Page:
This is why growth stocks tend to outperform in bull markets. Investors have abundant confidence during bull markets and are willing to take on more risk investing in smaller emerging companies. However in bear markets, growth stocks tend to underperform as investors are more likely to be risk averse and often invest in more stable assets such as blue chip stocks, bonds, or gold.

Growth Investing vs. Value Investing

Value investing is an investment strategy based on fundamental analysis. While growth investors look for stocks with significant earnings and revenue growth, value investors instead search for stocks that have fallen out of favor and are undervalued in the marketplace. The expectation is that the prices of value stocks will appreciate when other investors recognize their true value.

Value investing is considered less risky than growth investing. That’s because value stocks are often larger, much more established, less volatile, and provide a source of income through dividends, regardless of capital appreciation.

Value stocks tend to outperform growth stocks during bear markets. For example, during the dot com bubble in the late 1990s, growth stocks significantly outperformed value stocks. However, when the recession hit in 2001, value stocks outperformed growth stocks.

Therefore, long-term investors often utilize both strategies, growth and value, to create a balanced portfolio. This allows them to realize returns throughout periods of economic expansion and contraction.

How to Invest in Growth

Though opportunities are abundant in the growth arena, only the most lucrative companies will survive, and competition is cutthroat. Given the difficulty in picking the winners, the best solution is investing through Growth-focused ETFs and mutual funds, which offer the following:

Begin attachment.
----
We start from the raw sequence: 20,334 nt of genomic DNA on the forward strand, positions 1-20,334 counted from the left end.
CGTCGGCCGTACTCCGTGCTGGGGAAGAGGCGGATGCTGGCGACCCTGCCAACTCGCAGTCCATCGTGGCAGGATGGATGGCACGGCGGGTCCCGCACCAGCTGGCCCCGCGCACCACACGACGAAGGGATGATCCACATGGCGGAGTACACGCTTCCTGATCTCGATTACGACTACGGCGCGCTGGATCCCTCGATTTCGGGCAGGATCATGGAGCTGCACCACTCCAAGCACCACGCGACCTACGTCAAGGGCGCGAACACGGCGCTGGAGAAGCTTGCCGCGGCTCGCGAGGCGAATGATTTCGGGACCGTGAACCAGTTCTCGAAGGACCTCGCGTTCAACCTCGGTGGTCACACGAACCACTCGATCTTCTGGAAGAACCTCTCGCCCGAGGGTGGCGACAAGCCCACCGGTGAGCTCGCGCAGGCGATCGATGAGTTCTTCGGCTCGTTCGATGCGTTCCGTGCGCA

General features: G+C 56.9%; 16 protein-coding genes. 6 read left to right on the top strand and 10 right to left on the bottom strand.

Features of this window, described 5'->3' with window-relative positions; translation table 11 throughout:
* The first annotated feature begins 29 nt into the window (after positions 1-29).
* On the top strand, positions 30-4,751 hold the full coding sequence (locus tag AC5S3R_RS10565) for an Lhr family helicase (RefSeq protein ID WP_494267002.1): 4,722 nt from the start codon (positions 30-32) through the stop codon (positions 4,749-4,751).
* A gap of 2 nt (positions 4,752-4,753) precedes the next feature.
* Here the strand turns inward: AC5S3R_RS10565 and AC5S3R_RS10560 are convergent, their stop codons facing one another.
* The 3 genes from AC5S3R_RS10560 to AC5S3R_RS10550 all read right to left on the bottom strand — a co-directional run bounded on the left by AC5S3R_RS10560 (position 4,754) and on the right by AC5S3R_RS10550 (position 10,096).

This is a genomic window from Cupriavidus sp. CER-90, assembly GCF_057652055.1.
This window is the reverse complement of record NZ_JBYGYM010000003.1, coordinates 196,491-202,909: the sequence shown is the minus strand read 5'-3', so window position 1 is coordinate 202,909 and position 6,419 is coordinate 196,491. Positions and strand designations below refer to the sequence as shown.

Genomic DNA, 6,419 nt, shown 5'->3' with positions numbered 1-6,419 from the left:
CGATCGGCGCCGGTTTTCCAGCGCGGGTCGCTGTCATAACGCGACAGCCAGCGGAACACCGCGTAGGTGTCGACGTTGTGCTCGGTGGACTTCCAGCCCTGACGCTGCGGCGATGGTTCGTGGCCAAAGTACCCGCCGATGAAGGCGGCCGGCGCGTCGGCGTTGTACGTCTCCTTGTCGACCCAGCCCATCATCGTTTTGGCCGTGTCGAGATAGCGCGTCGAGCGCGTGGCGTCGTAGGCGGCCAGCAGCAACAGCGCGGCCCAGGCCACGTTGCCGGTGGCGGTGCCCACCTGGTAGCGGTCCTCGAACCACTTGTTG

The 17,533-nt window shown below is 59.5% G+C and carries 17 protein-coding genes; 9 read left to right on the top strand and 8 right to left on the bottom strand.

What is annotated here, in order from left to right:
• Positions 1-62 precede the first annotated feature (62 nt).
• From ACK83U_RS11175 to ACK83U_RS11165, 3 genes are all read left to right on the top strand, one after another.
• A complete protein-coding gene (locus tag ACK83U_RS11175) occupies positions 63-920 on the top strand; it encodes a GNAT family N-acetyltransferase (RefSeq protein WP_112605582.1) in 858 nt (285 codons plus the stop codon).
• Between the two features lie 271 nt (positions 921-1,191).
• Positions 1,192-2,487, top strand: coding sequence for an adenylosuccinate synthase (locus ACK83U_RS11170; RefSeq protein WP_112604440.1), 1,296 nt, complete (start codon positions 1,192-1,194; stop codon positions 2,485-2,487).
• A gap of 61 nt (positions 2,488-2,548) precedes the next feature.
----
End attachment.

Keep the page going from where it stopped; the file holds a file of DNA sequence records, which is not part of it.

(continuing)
• Diversification: protecting one’s self from a couple of disastrous ideas, and improving the odds of latching onto a massive winner.
  • Market-leading returns: with growth fund managers focused on capital appreciation and spending heavily on state-of-the-art research, and they can latch onto emerging trends and technologies early.
  • Fund management: skilled experts identify the best opportunities, and employ the best time-tested strategies to enter and exit positions. This takes the emotion out of the equation, which is what causes most individual investors to consistently underperform the market, even if they do uncover great companies

For those interested in Growth Investing, and potentially participating in the next major story like the massive FAANG outperformance in the past decade, a simple search on Magnifi displays numerous ways for investors to gain access to growth with low fees.

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The information and data are as of the August 12, 2021 (publish date) unless otherwise noted and subject to change. This blog is sponsored by Magnifi.